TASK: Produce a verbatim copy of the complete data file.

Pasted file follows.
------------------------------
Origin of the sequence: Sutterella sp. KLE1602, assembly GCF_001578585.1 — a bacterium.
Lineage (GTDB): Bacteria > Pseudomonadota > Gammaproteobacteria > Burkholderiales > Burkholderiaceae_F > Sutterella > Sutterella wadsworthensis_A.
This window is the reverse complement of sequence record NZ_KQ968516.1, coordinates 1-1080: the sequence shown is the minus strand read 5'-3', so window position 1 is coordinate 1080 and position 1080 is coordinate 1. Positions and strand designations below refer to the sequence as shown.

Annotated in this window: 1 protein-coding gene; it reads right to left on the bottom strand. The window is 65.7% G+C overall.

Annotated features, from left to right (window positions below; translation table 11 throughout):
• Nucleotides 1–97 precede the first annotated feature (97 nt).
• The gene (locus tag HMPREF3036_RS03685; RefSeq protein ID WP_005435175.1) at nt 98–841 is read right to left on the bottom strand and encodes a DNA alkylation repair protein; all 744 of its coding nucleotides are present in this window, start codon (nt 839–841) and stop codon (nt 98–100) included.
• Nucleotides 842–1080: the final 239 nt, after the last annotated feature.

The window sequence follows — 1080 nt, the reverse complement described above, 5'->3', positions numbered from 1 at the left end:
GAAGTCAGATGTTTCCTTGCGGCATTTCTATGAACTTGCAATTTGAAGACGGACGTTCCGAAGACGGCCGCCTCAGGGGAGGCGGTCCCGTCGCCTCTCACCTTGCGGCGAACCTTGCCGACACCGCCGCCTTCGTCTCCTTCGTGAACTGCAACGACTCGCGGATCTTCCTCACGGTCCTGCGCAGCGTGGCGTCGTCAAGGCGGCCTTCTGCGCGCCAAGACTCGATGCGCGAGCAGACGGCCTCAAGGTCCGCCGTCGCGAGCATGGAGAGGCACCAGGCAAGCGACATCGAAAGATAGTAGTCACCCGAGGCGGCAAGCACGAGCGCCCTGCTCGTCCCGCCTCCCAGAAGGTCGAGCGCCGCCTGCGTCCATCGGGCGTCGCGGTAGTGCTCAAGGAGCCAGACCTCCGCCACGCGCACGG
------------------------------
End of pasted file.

Origin of the sequence: Sutterella sp. KLE1602, assembly GCF_001578585.1 — a bacterium.
Lineage (GTDB): Bacteria > Pseudomonadota > Gammaproteobacteria > Burkholderiales > Burkholderiaceae_F > Sutterella > Sutterella wadsworthensis_A.
This window is the reverse complement of sequence record NZ_KQ968516.1, coordinates 1-1080: the sequence shown is the minus strand read 5'-3', so window position 1 is coordinate 1080 and position 1080 is coordinate 1. Positions and strand designations below refer to the sequence as shown.

Annotated in this window: 1 protein-coding gene; it reads right to left on the bottom strand. The window is 65.7% G+C overall.

Annotated features, from left to right (window positions below; translation table 11 throughout):
• Nucleotides 1–97 precede the first annotated feature (97 nt).
• The gene (locus tag HMPREF3036_RS03685; RefSeq protein ID WP_005435175.1) at nt 98–841 is read right to left on the bottom strand and encodes a DNA alkylation repair protein; all 744 of its coding nucleotides are present in this window, start codon (nt 839–841) and stop codon (nt 98–100) included.
• Nucleotides 842–1080: the final 239 nt, after the last annotated feature.

The window sequence follows — 1080 nt, the reverse complement described above, 5'->3', positions numbered from 1 at the left end:
GAAGTCAGATGTTTCCTTGCGGCATTTCTATGAACTTGCAATTTGAAGACGGACGTTCCGAAGACGGCCGCCTCAGGGGAGGCGGTCCCGTCGCCTCTCACCTTGCGGCGAACCTTGCCGACACCGCCGCCTTCGTCTCCTTCGTGAACTGCAACGACTCGCGGATCTTCCTCACGGTCCTGCGCAGCGTGGCGTCGTCAAGGCGGCCTTCTGCGCGCCAAGACTCGATGCGCGAGCAGACGGCCTCAAGGTCCGCCGTCGCGAGCATGGAGAGGCACCAGGCAAGCGACATCGAAAGATAGTAGTCACCCGAGGCGGCAAGCACGAGCGCCCTGCTCGTCCCGCCTCCCAGAAGGTCGAGCGCCGCCTGCGTCCATCGGGCGTCGCGGTAGTGCTCAAGGAGCCAGACCTCCGCCACGCGCACGG